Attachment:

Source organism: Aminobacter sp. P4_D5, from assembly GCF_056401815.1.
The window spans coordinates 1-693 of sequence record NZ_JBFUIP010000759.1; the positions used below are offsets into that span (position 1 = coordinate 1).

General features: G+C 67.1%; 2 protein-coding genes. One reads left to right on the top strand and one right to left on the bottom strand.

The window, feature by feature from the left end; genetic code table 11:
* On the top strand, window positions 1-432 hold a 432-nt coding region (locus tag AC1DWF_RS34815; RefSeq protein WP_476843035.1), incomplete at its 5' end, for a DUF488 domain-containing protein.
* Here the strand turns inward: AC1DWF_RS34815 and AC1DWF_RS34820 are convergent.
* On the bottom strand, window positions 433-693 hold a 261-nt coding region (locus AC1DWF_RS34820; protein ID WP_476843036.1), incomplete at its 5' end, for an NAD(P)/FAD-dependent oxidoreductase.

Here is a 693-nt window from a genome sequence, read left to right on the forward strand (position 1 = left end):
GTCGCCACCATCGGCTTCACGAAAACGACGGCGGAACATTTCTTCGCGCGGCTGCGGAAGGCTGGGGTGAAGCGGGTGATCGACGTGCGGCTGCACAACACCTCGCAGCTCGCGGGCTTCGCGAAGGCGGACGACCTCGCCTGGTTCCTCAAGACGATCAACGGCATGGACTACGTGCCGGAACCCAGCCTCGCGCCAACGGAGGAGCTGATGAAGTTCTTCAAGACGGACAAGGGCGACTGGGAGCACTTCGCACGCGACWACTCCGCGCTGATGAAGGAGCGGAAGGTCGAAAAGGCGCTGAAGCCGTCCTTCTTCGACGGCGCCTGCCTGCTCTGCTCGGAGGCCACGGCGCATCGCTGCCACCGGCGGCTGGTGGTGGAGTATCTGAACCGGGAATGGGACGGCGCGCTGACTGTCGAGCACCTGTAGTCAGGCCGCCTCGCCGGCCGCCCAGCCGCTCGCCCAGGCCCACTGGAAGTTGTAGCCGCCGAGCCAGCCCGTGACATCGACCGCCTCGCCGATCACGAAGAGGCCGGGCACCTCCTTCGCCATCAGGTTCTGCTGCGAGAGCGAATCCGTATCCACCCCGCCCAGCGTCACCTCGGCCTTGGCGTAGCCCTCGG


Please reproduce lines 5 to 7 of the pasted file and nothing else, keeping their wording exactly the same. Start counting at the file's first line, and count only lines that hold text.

* On the top strand, window positions 1-432 hold a 432-nt coding region (locus tag AC1DWF_RS34815; RefSeq protein WP_476843035.1), incomplete at its 5' end, for a DUF488 domain-containing protein.
* Here the strand turns inward: AC1DWF_RS34815 and AC1DWF_RS34820 are convergent.
* On the bottom strand, window positions 433-693 hold a 261-nt coding region (locus AC1DWF_RS34820; protein ID WP_476843036.1), incomplete at its 5' end, for an NAD(P)/FAD-dependent oxidoreductase.